Documents stored in SharePoint coupled with data from other organizational systems are better together than they are alone. As a couple, there is a greater power of information and as a result, users are more effective. IT departments will typically look for solutions that integrate existing line of business applications with SharePoint implementations. Regrettably, like a box of chocolate hidden away at the back of the cupboard, some vendor and home grown applications often contain information that cannot be easily accessed. A lack of flexibility in distributing information limits an organization’s ability to gain insights of the highest value. Here again there are tools that can help to make sure the cupboard is open and the goodies are ready for sharing.
While SharePoint out of the box offers up some external data integration, there are limits to its capability. It is possible to close the gap using tools like External Data Connector which can query, extract, filter, and transport data from external sources to SharePoint.
All relationships have their bumpy spots. It takes commitment to keep them thriving. SharePoint implementations spiral out of control when IT and Information governance policies are insufficient. Multiple sites, dead sites, incorrect access rights and the list of challenges goes on. Auditors start to ask questions, costs go up, users start to complain, and valuable time is spent addressing issues rather than progressing important organizational initiatives. The types of questions that need to be answered to maintain SharePoint wellness include:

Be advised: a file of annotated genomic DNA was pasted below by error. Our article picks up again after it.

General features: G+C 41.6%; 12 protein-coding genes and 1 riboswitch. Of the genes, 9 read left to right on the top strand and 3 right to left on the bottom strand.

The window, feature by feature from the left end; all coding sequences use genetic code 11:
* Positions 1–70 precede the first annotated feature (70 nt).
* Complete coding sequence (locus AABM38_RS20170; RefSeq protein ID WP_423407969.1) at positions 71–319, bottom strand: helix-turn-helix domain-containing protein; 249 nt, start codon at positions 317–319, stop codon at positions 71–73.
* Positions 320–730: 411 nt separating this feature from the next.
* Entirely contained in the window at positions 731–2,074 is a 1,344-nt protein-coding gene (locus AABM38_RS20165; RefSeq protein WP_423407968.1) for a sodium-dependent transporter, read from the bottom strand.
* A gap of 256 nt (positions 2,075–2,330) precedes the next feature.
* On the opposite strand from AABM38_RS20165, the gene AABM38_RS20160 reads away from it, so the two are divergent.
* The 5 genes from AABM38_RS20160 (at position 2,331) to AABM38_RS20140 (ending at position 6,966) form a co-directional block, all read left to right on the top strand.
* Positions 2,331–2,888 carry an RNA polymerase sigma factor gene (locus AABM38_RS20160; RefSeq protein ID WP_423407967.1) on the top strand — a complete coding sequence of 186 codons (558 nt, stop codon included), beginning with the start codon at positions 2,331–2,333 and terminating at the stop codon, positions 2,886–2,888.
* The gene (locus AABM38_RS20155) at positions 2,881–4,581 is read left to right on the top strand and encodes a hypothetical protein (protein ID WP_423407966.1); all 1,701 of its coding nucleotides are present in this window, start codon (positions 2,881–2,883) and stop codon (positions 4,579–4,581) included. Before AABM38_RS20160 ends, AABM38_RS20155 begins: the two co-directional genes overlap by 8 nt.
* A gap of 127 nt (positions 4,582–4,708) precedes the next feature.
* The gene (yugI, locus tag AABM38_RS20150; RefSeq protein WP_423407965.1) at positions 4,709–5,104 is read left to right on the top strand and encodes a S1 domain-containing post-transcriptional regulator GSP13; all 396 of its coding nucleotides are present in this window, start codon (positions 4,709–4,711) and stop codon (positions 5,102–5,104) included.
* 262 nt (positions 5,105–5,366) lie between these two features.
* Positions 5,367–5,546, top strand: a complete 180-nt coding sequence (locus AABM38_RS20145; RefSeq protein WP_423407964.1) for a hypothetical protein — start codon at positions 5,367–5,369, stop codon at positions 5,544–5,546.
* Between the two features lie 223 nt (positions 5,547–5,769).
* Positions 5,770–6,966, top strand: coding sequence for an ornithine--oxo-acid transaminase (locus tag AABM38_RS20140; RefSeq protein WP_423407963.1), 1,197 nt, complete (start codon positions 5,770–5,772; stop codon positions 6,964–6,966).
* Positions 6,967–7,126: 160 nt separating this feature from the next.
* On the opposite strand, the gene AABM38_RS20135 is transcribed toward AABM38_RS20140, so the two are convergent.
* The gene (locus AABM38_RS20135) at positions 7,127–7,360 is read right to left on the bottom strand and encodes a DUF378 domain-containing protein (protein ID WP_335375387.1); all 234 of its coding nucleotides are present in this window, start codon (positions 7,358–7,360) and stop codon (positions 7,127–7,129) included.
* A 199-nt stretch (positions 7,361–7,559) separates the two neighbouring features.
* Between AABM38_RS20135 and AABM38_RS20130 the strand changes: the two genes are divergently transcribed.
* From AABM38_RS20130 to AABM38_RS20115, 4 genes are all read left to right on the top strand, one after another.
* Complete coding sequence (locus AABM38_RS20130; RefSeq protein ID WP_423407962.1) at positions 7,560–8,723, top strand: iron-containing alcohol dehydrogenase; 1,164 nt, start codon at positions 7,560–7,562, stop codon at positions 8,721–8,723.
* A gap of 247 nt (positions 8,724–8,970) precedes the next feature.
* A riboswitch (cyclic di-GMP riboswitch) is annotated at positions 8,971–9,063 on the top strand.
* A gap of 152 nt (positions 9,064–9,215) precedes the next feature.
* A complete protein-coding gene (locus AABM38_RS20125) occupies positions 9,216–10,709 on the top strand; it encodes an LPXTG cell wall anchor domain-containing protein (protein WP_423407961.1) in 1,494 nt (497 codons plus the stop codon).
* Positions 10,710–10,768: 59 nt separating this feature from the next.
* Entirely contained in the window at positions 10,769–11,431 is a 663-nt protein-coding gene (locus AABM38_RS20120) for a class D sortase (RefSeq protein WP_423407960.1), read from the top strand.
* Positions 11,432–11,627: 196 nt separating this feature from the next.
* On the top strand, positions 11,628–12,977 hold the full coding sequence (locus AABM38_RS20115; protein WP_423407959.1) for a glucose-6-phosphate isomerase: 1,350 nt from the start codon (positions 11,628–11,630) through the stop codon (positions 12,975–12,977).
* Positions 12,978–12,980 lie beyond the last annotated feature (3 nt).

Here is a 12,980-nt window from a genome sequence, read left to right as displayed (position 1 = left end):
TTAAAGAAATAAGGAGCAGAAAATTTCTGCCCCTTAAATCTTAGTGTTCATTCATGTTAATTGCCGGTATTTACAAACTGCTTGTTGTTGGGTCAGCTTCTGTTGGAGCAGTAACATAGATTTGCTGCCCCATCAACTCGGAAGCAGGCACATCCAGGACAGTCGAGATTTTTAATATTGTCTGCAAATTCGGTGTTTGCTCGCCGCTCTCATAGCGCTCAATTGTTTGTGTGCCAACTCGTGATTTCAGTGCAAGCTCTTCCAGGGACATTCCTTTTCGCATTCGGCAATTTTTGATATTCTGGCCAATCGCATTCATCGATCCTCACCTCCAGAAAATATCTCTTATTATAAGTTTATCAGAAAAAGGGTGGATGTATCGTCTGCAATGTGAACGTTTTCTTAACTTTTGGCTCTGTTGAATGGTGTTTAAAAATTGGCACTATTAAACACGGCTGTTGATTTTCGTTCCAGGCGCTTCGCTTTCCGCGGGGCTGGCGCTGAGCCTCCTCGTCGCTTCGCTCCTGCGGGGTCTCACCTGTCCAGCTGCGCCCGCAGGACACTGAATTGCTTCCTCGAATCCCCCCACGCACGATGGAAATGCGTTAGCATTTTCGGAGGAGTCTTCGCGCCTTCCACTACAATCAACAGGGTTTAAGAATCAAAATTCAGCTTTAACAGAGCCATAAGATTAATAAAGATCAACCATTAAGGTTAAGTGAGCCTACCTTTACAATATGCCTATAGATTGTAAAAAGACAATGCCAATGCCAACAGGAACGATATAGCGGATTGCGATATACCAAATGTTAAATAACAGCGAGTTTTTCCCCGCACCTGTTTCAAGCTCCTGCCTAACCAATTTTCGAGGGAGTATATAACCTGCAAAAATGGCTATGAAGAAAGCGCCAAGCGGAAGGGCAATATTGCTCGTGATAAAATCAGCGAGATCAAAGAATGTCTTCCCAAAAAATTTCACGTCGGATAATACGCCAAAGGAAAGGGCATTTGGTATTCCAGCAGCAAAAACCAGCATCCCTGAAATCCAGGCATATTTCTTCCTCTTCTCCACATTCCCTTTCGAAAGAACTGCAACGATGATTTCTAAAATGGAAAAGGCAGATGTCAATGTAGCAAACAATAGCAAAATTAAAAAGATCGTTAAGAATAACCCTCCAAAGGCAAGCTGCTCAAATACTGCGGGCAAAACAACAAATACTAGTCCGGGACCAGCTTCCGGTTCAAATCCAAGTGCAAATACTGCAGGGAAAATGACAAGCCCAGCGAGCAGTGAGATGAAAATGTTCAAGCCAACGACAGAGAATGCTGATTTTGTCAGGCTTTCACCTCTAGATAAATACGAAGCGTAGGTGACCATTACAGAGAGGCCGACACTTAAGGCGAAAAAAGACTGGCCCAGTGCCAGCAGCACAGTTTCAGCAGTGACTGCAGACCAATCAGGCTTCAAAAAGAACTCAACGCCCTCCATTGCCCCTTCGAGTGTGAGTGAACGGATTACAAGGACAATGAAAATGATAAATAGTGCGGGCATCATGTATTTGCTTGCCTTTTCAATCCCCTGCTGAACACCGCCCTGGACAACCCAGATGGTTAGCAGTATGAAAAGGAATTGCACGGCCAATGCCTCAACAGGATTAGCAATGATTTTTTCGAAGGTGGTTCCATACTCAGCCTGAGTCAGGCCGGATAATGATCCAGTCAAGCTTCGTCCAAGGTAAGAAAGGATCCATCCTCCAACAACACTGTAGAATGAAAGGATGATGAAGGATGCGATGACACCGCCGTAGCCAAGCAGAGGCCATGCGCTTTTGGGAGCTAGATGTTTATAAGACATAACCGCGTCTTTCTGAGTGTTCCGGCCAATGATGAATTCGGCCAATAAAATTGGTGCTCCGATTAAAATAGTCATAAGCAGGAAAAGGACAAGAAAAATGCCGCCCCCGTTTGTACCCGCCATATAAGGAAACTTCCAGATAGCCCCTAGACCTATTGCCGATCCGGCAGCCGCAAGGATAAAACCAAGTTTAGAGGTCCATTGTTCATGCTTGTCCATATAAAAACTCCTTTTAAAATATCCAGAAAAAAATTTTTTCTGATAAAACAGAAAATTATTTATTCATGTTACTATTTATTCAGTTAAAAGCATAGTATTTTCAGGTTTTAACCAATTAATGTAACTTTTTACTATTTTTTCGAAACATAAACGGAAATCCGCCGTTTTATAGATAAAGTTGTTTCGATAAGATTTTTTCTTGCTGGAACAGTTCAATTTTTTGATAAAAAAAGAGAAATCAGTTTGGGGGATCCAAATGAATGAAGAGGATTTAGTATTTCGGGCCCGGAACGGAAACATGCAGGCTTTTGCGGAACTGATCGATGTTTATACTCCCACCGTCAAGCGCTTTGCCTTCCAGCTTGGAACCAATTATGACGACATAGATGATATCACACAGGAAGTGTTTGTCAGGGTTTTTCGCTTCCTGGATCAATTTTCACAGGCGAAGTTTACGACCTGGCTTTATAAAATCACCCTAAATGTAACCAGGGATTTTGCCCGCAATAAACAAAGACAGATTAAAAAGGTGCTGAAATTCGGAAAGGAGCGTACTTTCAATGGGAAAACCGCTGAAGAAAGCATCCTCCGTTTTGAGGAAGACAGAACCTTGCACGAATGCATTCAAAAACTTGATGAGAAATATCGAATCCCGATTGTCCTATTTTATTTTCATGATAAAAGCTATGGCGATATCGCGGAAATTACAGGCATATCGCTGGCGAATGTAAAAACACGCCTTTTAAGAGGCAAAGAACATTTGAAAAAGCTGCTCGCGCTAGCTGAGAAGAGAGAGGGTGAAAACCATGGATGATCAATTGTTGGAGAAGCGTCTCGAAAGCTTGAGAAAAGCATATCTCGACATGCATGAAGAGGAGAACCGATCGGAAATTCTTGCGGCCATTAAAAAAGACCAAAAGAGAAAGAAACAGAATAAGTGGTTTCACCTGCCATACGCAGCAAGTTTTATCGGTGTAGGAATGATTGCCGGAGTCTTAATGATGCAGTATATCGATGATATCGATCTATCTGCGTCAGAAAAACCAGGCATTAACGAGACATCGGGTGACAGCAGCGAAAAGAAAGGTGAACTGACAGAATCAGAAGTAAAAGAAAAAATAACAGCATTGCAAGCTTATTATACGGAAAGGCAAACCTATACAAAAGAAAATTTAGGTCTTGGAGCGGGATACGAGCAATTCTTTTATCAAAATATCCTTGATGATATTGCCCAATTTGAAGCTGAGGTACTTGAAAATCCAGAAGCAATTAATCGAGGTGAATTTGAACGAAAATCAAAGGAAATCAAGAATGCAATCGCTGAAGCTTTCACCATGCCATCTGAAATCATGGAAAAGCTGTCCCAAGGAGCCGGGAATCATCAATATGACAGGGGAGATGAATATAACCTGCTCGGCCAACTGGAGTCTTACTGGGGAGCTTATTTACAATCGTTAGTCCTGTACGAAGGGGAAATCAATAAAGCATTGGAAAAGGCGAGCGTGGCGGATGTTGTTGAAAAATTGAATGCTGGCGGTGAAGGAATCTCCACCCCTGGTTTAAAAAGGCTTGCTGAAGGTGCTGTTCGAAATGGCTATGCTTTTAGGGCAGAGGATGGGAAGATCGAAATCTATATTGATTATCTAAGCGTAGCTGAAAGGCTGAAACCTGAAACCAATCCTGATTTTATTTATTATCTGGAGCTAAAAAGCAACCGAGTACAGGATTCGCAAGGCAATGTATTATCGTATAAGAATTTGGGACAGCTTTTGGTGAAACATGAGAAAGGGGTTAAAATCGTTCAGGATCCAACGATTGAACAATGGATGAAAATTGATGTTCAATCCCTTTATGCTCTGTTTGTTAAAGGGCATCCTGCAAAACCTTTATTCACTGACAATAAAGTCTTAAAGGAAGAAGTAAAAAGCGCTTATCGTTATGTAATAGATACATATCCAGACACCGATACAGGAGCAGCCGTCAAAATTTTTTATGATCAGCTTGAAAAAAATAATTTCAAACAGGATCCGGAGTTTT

- Who has access to what?
- Who has the ability to create sites and lists?
- What is the maximum upload size of a document?
- Which sites should be deleted and when?
- What content should be available internally versus externally?
Implementing policies is critical and should remain the top priority, followed closely by a strategy to ensure the policies are easily followed. SharePoint functionality alone may not provide enough to fully meet an organization’s governance needs. Adding the capabilities offered by solutions such as SharePoint Farm Reporter can help to keep an organization in compliance with its governance and policy mandates.
Nurturing a healthy, thriving SharePoint implementation with well thought out metadata, proper life cycle management, external connections, and governance is like building any great relationship. It takes time, focus, and sometimes a little extra help. In the end, the benefits returned will assure all concerned that it was well worth the effort.